Though we all want a lasting, rewarding relationship with a partner we cherish, actually having one can feel elusive or even impossible altogether. Subconscious beliefs and false assumptions we’ve formed over the years about love and relationships often prevent us from having that very connection we crave so much.
Our parents, previous experiences, and society all shape our beliefs, which then express themselves through our actions and the mistakes we make with our partners. The good news is, once we’re able to recognize the beliefs and actions that hold us back, with practice and effort we can change them. Here are five extremely common relationship mistakes we make:1. Expecting our partner to read our mind
We often believe that if our partner really loved us, he would know exactly what we want and need without us having to tell him. He should be able to sense when we feel down, or “just know” when something is bothering us. However, studies show that men are much less adept at picking up on non-verbal cues than women. Therefore, without telling our significant other exactly what’s on our mind, he may very well have no idea anything is wrong. So when we’re upset about something, rather than giving him the silent treatment or blaming him for not being telepathic, we should just tell him how we feel.
2. Not asking for what we want and need
Women often learn that asking for what we want is “selfish” or “bitchy.” Perhaps our mother always put our father’s needs first, so we repeat that behavior by overemphasizing our partner’s satisfaction and disregarding our own. Or maybe we hold our feelings in and bottle them up inside, and when our needs aren’t met, anger and frustration build up and cause passive-aggressive behavior.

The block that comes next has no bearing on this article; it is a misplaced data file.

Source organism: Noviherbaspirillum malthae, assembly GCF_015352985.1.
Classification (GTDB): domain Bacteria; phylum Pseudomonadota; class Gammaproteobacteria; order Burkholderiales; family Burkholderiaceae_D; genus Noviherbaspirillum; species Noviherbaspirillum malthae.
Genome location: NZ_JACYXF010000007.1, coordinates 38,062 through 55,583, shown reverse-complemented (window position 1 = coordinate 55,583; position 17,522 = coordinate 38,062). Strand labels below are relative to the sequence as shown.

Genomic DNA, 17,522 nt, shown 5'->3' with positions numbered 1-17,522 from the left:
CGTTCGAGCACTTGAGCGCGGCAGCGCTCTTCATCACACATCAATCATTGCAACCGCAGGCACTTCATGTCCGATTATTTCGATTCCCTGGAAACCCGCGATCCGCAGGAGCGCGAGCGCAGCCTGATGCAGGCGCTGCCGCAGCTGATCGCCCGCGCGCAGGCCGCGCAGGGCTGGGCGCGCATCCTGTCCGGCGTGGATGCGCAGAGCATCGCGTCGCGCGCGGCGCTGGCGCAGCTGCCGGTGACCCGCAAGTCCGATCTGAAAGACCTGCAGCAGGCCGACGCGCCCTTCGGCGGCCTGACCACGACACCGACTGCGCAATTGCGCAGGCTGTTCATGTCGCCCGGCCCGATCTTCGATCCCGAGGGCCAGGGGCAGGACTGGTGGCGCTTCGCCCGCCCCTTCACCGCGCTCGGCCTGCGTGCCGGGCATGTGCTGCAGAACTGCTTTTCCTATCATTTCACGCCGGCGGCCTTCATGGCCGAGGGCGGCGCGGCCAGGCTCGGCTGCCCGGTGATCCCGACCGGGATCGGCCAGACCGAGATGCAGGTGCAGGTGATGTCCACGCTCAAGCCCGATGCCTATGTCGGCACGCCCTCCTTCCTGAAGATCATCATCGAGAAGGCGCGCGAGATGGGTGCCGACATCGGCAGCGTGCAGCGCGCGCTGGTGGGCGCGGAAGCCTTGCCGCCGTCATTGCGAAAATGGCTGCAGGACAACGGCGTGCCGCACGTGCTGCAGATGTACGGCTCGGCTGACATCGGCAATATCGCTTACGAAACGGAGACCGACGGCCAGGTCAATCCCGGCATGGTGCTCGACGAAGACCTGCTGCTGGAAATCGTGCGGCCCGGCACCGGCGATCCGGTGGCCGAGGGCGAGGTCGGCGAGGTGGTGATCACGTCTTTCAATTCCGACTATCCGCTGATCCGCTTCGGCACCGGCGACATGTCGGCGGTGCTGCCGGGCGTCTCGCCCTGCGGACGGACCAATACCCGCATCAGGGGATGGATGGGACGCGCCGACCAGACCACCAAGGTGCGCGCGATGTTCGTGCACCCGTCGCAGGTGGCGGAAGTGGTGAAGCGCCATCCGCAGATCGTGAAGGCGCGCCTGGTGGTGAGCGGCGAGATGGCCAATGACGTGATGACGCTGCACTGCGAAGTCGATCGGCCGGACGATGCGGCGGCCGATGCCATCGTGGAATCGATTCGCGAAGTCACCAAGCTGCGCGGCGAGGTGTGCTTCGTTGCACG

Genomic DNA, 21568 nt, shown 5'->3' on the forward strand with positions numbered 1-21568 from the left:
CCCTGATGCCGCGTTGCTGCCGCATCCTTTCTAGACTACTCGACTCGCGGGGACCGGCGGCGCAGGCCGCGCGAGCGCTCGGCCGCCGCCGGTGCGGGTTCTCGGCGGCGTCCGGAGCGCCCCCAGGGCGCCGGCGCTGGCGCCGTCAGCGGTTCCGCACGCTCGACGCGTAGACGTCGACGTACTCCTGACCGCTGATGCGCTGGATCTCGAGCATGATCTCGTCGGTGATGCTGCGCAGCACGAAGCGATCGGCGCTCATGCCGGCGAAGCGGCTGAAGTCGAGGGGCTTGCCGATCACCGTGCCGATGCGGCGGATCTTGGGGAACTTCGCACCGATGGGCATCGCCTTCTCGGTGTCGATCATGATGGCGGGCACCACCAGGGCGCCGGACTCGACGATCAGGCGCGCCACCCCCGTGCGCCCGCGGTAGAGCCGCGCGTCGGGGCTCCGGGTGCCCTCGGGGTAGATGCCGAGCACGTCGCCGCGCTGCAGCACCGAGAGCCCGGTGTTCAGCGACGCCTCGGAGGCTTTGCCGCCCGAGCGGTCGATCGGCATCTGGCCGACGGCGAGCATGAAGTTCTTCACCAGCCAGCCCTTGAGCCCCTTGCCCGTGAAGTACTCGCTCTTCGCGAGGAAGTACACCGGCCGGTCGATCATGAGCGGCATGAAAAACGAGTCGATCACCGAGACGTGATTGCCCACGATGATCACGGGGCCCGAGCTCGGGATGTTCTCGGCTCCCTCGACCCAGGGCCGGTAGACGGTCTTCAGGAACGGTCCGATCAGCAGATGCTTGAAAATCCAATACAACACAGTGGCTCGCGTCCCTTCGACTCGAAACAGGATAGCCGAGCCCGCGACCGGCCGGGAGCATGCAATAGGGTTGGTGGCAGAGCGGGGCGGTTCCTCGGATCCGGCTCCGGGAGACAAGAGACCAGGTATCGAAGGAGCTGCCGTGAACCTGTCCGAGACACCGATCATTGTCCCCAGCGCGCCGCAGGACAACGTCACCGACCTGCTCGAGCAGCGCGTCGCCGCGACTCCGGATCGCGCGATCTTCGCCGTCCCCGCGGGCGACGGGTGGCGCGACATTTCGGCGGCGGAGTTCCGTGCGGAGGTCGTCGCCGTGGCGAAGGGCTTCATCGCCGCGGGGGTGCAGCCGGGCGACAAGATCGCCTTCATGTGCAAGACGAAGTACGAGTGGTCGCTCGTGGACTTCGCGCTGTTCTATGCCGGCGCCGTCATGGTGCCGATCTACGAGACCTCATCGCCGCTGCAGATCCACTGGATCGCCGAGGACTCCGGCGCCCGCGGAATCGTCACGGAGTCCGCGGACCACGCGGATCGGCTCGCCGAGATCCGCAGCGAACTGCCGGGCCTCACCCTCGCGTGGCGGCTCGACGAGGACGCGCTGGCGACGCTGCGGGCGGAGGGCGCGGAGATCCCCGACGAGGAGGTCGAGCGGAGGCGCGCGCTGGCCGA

We deserve to be happy and satisfied, both inside and outside the bedroom. Luckily, with consistent practice, we can learn how to express ourselves and state our needs clearly and effectively.
3. Thinking our partner can complete us or make us happy
Women often hold the subconscious belief that having a boyfriend or husband will solve all our problems. After we are in a relationship for a while, and this inevitably isn’t the case, we can feel disillusioned and blame our partner’s shortcomings rather than our misguided notions. But relying on an external factor like our significant other to make us happy puts the responsibility on an entity outside ourselves. We are the only ones who can make ourselves happy. Creating the life we want is our job, not theirs.
4. Not accepting our partner for who he is
We often think that if our partner “really loved us,” he would change that one behavior or habit that drives us nuts. But the adage that we can’t expect people to change has withstood the test of time for a reason. That particular behavior may serve a purpose for him or be so deeply ingrained that changing it would be extremely difficult.
Even if he does change to please us, he will likely resent us for it, and question whether we love him for who he really is or just for who we want him to be. Accepting our partner, faults and all, furthers the mentality that we are a team.
5. Holding our partner back
Though it may seem strange, we often become threatened by the very qualities and talents that attracted us to our partner in the first place. Maybe we initially loved his way with words and ease in social situations, but now that we’re in an established relationship, we feel terrified other women will love those traits as well. Or perhaps we fear that if our partner loses weight or becomes a successful musician, he will leave us. To prevent that from happening, we then engage in subtle acts of sabotage to keep him down and hold him back. We operate from a position of fear instead of love.
Reframing the situation can change our outlook. Rather than seeing our partner’s gifts and abilities as a threat, we can view them as complementary to ours and as additional skills for the collective union. By being our significant other’s biggest fan, not only do we encourage him to do the same for us, we show self-confidence and security in who we are.
While these relationship mistakes are extremely common, once we understand why we commit them, we can learn from them rather than repeating them over and over. We can work on healing dysfunctional relationships and strengthening healthy ones. Most importantly, we plant the seeds and create the necessary environment for the healthy and fulfilling relationship we want and deserve to grow and flourish.
What relationship mistakes do you think people should avoid?